Colloquy of Marburg
Marburg, Colloquy of
MARBURG, COLLOQUY OF
MARBURG, COLLOQUY OF. The Colloquy of Marburg (1 October to 5 October 1529) was a series of meetings designed to end the religious quarrel between the Lutheran and Zwinglian theologians and to make a political agreement between their Protestant states possible. The Hessian landgrave, or prince, Philipp the Magnanimous (1504–1567), organized the colloquy, which was ended prematurely by the threatening epidemic known as the English sweats (possibly chronic fatigue syndrome). After establishing many areas of agreement, the religious discussions focused on the nature of the Lord's Supper, the main item of disagreement between the feuding theologians. Martin Luther (1483–1547) and Philipp Melanchthon (1487–1560), both from Wittenberg in Electoral Saxony, were the main speakers for the Lutheran cause, while Huldrych Zwingli (1484–1531) from Zurich and John Oecolampadius (1482–1531) from Basel represented the Zwinglian side. There were also delegates from Nuremberg, Augsburg, and Schwäbisch-Hall.
Landgrave Philipp's strategy of using small group meetings as well as the large disputation format did produce a compromise agreement called the fifteen articles of faith, also known as the Marburg Articles. The theologians all agreed to articles on original sin, the Word of God, grace, baptism, infant baptism, and confession, and Luther was willing to compromise on his wording concerning the Real Presence of Christ in the Sacrament of the Altar. Zwingli, however, could not accept any understanding of the Presence other than a symbolic one. Zwingli held that Christ's words, "this is my body," mean 'this signifies my body'. Hence, on the fifteenth article, concerning the Lord's Supper, they stated their differences, but agreed not to continue to attack one another.
While the religious discussions continued, some of the politicians began separate political discussions in order to create a defensive Protestant alliance against possible hostile actions by their Roman Catholic opponents. From the start, the political desire for a defensive alliance had driven demands for a colloquy and religious agreement because Luther insisted that a defensive alliance of Protestants must hold the same religious views. The Lutheran princes of Electoral Saxony and Brandenburg-Ansbach, however, who were opposed to a defensive Protestant alliance with the Lower German and German-speaking Swiss cities, schemed to sabotage the Marburg Colloquy. Elector John sent Eberhard von der Tann to Marburg with instructions to prevent an agreement. Hence, failing to create an all-Protestant alliance, Hesse, Strasbourg, Zurich, and Basel drew up the Marburg Sketch of an Alliance to serve as the basis for one in the future.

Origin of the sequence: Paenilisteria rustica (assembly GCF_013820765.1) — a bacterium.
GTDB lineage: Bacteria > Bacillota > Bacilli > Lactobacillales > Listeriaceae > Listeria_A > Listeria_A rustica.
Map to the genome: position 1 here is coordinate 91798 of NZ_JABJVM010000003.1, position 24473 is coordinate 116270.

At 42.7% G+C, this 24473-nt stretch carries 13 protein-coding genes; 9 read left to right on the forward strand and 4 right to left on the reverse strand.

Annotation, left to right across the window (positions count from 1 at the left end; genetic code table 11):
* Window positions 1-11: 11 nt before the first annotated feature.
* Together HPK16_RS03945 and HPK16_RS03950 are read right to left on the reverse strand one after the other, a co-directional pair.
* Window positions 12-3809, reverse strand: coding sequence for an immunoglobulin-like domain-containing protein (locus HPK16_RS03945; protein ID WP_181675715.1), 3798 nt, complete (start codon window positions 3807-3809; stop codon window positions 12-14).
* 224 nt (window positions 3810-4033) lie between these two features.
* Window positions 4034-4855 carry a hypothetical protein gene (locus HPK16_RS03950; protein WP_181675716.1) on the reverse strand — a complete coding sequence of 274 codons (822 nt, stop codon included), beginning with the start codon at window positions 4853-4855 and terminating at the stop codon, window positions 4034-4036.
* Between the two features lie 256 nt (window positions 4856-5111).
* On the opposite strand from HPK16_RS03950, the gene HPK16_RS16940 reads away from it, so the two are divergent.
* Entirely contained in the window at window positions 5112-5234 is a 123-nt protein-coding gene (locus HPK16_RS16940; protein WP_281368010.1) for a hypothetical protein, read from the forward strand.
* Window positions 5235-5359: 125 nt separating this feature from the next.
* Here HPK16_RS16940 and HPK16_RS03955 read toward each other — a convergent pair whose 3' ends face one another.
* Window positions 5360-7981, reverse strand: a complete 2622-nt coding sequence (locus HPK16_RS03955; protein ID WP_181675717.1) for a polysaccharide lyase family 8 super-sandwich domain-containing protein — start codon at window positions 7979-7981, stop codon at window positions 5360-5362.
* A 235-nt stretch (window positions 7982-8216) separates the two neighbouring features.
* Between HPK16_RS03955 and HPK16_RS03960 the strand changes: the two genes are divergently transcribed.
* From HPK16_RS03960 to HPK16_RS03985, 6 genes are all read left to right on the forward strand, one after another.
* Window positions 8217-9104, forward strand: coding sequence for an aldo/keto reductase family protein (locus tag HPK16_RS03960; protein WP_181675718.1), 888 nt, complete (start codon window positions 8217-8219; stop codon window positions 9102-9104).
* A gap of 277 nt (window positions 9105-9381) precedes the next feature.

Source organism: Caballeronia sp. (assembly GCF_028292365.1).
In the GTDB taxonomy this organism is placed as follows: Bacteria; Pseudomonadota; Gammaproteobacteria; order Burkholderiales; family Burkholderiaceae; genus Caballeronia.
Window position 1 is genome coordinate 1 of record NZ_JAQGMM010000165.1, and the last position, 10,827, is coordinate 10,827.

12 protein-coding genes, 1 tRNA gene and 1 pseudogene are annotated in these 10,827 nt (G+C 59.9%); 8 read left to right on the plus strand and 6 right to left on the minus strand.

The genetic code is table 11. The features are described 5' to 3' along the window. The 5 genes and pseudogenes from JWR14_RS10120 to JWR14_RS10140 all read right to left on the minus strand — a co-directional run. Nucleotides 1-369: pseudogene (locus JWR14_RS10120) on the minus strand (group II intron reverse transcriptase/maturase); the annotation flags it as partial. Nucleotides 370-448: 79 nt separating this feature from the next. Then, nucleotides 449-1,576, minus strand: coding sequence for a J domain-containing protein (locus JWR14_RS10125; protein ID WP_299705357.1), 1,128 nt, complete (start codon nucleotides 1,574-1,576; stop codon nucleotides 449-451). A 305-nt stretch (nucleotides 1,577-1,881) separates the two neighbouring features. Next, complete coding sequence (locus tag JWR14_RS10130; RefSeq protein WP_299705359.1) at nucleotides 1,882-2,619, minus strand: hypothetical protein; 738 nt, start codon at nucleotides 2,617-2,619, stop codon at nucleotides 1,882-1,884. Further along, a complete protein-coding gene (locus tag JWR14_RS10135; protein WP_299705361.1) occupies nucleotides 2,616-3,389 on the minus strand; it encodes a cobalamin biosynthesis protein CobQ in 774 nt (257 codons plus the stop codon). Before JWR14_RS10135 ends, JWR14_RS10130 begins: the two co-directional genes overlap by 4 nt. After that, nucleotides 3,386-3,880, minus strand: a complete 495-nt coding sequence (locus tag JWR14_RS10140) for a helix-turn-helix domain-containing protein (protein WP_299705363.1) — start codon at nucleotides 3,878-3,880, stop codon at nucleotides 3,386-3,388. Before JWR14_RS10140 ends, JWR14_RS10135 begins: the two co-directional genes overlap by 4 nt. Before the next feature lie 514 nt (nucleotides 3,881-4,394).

Significantly, the religious discussions proved that Lutheran and Reformed theologians could compromise and reach agreement under favorable circumstances. Thus, the colloquy remains a subject of more than historical interest to this day. Land-grave Philipp's contention that the religious dispute was only over words—that the theologians simply misunderstood one another—was accepted by some of the theologians. Hence, it led to broader theological agreements, for example, the Wittenberg Concord of 1536, which included the Upper German towns (considered Zwinglian by the Lutheran party in 1529) in common communion with the Lutheran principalities. The Marburg Sketch of an Alliance materialized in the Schmalkaldic League (1531), which defended the German Protestant states until Luther's death.
See also Bible: Interpretation ; Catholicism ; Hesse, Land-graviate of ; Luther, Martin ; Lutheranism ; Melanchthon, Philipp ; Nuremberg ; Reformation, Protestant ; Saxony ; Theology ; Zurich ; Zwingli, Huldrych .
Hauswirth, René. Landgraf Philipp von Hessen und Zwingli, 1526–1531, vol. 35 of Schriften zur Kirchen- und Rechtsgeschichte. Tübingen, 1968. This is the best study of the relationship between the Hessian landgrave and the Zurich reformer, revealing that the latter did not dominate the relationship intellectually.
Köhler, Walther. Zwingli und Luther, ihr Streit über das Abendmahl nach seinen politischen und religiösen Beziehungen. 2 vols. Leipzig, 1924–1953. A thorough treatment of the whole dispute between Zwingli and Luther over the nature and use of the Lord's Supper.
Sasse, Hermann. This Is My Body: Luther's Contention for the Real Presence in the Sacrament of the Altar. Minneapolis, 1959. The best study in English concerning the Lutheran position on the Lord's Supper and the Lutheran view of the Protestant controversy over it.
Wright, William J. "Philip of Hesse's Vision of Protestant Unity and the Marburg Colloquy." In Pietas et Societas: New Trends in Reformation Social History: Essays in Memory of Harold J. Grimm, edited by Kyle C. Sessions and Phillip N. Bebb, vol. 6 (pp. 163–179) of Sixteenth-Century Essays and Studies. Kirksville, Mo., 1985. The only treatment of the colloquy in English, but in the context of Philipp of Hesse's policies.
Ziegler, Donald, ed. Great Debates of the Reformation. New York, 1969. This book includes an English translation of the record of the theological disputation.
W. J. Wright